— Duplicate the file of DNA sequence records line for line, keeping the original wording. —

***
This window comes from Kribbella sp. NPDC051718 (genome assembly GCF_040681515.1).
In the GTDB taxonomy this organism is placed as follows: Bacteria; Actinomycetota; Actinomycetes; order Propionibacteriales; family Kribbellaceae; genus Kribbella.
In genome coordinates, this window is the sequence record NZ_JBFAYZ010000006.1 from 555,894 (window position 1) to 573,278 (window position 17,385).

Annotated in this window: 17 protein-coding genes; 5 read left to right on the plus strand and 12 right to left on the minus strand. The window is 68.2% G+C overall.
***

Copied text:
This window comes from Kribbella sp. NPDC051718 (genome assembly GCF_040681515.1).
In the GTDB taxonomy this organism is placed as follows: Bacteria; Actinomycetota; Actinomycetes; order Propionibacteriales; family Kribbellaceae; genus Kribbella.
In genome coordinates, this window is the sequence record NZ_JBFAYZ010000006.1 from 555,894 (window position 1) to 573,278 (window position 17,385).

Annotated in this window: 17 protein-coding genes; 5 read left to right on the plus strand and 12 right to left on the minus strand. The window is 68.2% G+C overall.